Don't listen to all the critics, give it a listen and make your own mind up. It's not his greatest work by any stretch of the imagination but there are definite high points sprinkled throughout. 'Copper Kettle', 'The Days of 49', 'All the Tired Horses', 'Alberta #1' and 'Living The Blues' all have found a home in his cannon of classics where as songs such as his cover versions of 'Let it Be Me', 'The Boxer' and the god awful version of his own 'Like A Rolling Stone' should be locked in a concrete safe and dropped to the bottom of the Atlantic.

This new release has managed to compile many,many unreleased versions of the songs that were recorded at the 'Self Portrait' sessions as well as during the follow up 'New Morning' (35 rarities in total recorded between 1969-1971).  There will be 3 versions available on August 27th the first a standard 2CD+soft cover booklet, the next up is the 'Deluxe version' which includes 3LPs, 2 CD's and a 12x12" booklet included. Finally for the more obsessive fan there is the super dupa fan dabby dozy version which includes 4 CD'S, 2 hardcover books (including photos and liner notes) all housed in a hardover slip case at a snip of £63.99GBP.

Complete track listing for The Bootleg Series, Vol. 10 - Another Self Portrait (1969-1971)

CD 1

1. "Went to See the Gypsy" (demo)
2 "In Search of Little Sadie" (without overdubs, Self Portrait)
3. "Pretty Saro" (unreleased, Self Portrait)
4. "Alberta #3" (alternate version, Self Portrait)
5. "Spanish Is the Loving Tongue" (unreleased, Self Portrait)
6. "Annie's Going to Sing Her Song" (unreleased, Self Portrait)
7. "Time Passes Slowly #1" (alternate version, New Morning)
8. "Only a Hobo" (unreleased, Greatest Hits II)
9. "Minstrel Boy" (unreleased, The Basement Tapes)
10. "I Threw It All Away" (alternate version, Nashville Skyline)
11. "Railroad Bill" (unreleased, Self Portrait)
12. "Thirsty Boots" (unreleased, Self Portrait)
13. "This Evening So Soon" (unreleased, Self Portrait)
14. "These Hands" (unreleased, Self Portrait)
15. "Little Sadie" (without overdubs, Self Portrait)
16. "House Carpenter" (unreleased, Self Portrait)
17. "All the Tired Horses" (without overdubs, Self Portrait)

CD 2
1. "If Not For You" (alternate version, New Morning)
2. "Wallflower" (alternate version, 1971)
3. "Wigwam" (original version without overdubs, Self Portrait)
4. "Days of '49" (original version without overdubs, Self Portrait)
5. "Working on a Guru" (unreleased, New Morning)
6. "Country Pie" (alternate version, Nashville Skyline)
7. "I'll Be Your Baby Tonight" (Live With the Band, Isle Of Wight 1969)
8. "Highway 61 Revisited" (Live With the Band, Isle Of Wight 1969)
9. "Copper Kettle" (without overdubs, Self Portrait)
10. "Bring Me a Little Water" (unreleased, New Morning)
11. "Sign on the Window" (with orchestral overdubs, New Morning)
12. "Tattle O'Day" (unreleased, Self Portrait)
13. "If Dogs Run Free" (alternate version, New Morning)
14. "New Morning" (with horn section overdubs, New Morning)
15. "Went to See the Gypsy" (alternate version, New Morning)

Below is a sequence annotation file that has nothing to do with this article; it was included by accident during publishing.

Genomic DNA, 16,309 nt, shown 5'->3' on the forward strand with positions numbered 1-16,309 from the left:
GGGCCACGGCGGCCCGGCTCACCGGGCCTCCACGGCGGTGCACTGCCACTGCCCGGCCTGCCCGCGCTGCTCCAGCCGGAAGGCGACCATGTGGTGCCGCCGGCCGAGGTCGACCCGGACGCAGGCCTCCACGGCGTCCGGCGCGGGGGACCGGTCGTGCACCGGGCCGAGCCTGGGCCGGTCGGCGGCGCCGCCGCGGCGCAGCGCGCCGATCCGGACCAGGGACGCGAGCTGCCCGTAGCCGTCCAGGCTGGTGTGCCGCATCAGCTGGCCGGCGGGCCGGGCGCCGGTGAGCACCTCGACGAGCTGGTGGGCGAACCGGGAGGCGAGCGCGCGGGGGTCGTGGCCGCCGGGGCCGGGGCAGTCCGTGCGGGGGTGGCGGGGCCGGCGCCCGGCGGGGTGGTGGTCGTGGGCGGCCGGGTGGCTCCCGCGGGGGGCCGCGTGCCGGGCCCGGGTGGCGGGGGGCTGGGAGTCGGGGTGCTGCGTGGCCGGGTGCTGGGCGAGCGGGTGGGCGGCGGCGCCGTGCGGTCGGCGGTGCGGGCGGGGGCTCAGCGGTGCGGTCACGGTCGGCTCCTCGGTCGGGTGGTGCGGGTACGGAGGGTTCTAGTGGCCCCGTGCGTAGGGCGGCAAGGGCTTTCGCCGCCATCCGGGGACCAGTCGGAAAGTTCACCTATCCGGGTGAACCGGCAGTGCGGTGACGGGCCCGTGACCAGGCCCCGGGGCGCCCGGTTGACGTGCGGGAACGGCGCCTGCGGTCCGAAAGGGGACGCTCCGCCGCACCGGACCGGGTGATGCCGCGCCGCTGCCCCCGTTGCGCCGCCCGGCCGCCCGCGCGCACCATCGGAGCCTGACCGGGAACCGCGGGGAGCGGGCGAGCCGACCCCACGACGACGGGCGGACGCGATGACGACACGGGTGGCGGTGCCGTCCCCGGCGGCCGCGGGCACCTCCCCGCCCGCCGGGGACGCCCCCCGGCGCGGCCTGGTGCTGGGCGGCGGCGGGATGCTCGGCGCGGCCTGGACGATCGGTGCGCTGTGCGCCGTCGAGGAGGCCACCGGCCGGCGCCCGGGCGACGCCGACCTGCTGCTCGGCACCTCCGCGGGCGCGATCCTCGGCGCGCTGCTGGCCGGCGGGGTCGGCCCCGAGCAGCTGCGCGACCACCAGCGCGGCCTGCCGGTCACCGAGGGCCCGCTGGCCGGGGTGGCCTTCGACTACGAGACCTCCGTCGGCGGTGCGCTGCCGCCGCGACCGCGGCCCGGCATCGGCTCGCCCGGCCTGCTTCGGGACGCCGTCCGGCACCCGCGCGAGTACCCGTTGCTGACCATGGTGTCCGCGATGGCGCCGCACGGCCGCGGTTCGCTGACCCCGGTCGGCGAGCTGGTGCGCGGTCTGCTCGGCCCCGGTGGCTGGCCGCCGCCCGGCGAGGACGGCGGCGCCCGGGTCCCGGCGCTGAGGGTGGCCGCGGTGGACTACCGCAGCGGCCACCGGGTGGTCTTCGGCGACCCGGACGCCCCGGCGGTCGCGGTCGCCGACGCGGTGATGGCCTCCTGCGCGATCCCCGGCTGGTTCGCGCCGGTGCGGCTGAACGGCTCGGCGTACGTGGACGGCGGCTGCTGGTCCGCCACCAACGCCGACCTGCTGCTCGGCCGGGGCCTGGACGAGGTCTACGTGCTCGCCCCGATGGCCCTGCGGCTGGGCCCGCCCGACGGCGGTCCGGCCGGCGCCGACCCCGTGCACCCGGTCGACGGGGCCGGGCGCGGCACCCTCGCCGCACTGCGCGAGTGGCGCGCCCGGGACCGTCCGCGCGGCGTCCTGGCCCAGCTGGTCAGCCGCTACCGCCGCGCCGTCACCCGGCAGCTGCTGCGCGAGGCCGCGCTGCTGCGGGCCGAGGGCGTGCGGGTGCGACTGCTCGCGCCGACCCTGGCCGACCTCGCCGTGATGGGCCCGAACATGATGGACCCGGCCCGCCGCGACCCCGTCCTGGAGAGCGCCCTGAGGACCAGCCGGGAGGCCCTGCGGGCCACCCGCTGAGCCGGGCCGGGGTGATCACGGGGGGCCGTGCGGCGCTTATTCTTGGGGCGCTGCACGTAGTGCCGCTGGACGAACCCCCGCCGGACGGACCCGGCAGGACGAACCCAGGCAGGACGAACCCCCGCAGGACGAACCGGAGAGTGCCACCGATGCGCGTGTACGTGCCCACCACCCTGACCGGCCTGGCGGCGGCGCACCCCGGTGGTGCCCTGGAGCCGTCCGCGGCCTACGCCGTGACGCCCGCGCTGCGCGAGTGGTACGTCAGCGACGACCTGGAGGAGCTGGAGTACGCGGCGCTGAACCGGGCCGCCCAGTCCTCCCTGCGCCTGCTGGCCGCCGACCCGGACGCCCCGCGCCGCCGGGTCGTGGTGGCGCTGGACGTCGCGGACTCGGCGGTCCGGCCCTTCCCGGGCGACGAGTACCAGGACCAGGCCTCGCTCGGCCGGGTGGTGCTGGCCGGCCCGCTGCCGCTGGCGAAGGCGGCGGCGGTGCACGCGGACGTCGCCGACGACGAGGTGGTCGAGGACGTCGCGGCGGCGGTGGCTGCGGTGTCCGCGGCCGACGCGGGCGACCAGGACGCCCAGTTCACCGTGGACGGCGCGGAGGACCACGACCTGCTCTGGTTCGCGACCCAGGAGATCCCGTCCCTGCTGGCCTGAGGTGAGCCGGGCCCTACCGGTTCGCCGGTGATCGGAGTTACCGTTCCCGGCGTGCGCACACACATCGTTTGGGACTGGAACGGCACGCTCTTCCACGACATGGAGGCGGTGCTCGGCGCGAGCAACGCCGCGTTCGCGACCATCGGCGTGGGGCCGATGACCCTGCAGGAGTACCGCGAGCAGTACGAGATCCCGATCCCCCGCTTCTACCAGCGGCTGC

16. "Belle Isle" (without overdubs, Self Portrait)
17. "Time Passes Slowly #2" (alternate version, New Morning)
18. "When I Paint My Masterpiece" (demo)

Bob Dylan & the Band at Isle of Wight - August 31st, 1969
1. "She Belongs to Me"
2. "I Threw It All Away"
3. "Maggie's Farm"
4. "Wild Mountain Thyme"
5. "It Ain't Me, Babe"
6. "To Ramona"/"Mr. Tambourine Man"
7. "I Dreamed I Saw St. Augustine"
8. "Lay Lady Lay"
9. "Highway 61 Revisited"
10. "One Too Many Mornings"
11. "I Pity the Poor Immigrant"
12. "Like a Rolling Stone"
13. "I'll Be Your Baby Tonight"
14. "Quinn the Eskimo (The Mighty Quinn)"
15. "Minstrel Boy"
16. "Rainy Day Women #12 & 35"

Read more:
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Available on pre-order via AMAZON (see below)|B00DY951RQ|B00DY951TO&utm_content=nllink-2a003052-Amazon&utm_medium=email&cid=nl%3A704658431&utm_source=uscolumbia-bobdylan&utm_campaign=email-uscolumbia-bobdylan-20130716-nl704658431&tag=smarturl-20

and Bob Dylan's Official site

Tuesday, 16 July 2013

Vincent Gallo - LIVE 2013

Good morning my children!

Today we have a real feather in the cap and for the large percentage of you out there in the USA I have some great and impressive news.

Vincent Gallo is playing the San Frandelic Summer Fest!


The movie star, writer, director, songwriter, model, artist, entrepreneur and general renaissance man about town that's who!

You mean the guy from Buffalo 66?

The very same

I fuckin' loved that film!!

Well good for you, it is a classic.

So he makes records as well?

Yes he does. You mean you haven't heard 'WHEN'?

ummmmmm...was there one with Paris Hilton in her under...

'Honey Bunny'

Yeah, I loved that song, almost a lullaby, and this was way before she became world famous, he must be right on the edge of the curve all the time right?


Shit, I think I should check him out and start listening to all of his records.

Go for it, tickets available here...

Thank you, you sir are a true gentleman

please, stop you know I hate compliments

no, no it must be said!

Ok, you're probably right.

Live at the 3rd Annual San Francisco Summerfest
Saturday, August 3, 2013 at Thee Parkside

Doors: 12:00pm (Ages: 21+)

Friday, 12 July 2013


We Come Running is the track on the advert and will be released in the UK on 5th August, 2013

Thursday, 11 July 2013

Babyshambles - Nothing Comes To Nothing


BABYSHAMBLES brand new Single 'Nothing Comes To Nothing' from their forthcoming 3rd album 'Sequel To The Prequel'